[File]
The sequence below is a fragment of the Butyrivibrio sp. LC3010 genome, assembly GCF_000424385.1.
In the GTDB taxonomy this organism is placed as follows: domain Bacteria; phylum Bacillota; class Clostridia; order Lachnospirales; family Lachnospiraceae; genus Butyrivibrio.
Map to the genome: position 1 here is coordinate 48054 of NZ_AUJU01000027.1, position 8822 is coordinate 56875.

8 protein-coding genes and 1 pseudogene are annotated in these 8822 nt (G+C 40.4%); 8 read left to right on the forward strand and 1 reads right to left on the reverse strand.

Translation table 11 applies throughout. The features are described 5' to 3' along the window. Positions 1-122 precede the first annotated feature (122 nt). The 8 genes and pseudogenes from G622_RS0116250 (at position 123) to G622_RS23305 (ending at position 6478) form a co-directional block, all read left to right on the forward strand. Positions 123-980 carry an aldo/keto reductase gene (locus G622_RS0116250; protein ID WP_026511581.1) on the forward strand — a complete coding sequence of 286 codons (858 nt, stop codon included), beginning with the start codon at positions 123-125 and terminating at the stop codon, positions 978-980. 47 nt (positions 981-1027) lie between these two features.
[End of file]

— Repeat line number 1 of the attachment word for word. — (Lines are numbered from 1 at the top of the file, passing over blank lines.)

The sequence below is a fragment of the Butyrivibrio sp. LC3010 genome, assembly GCF_000424385.1.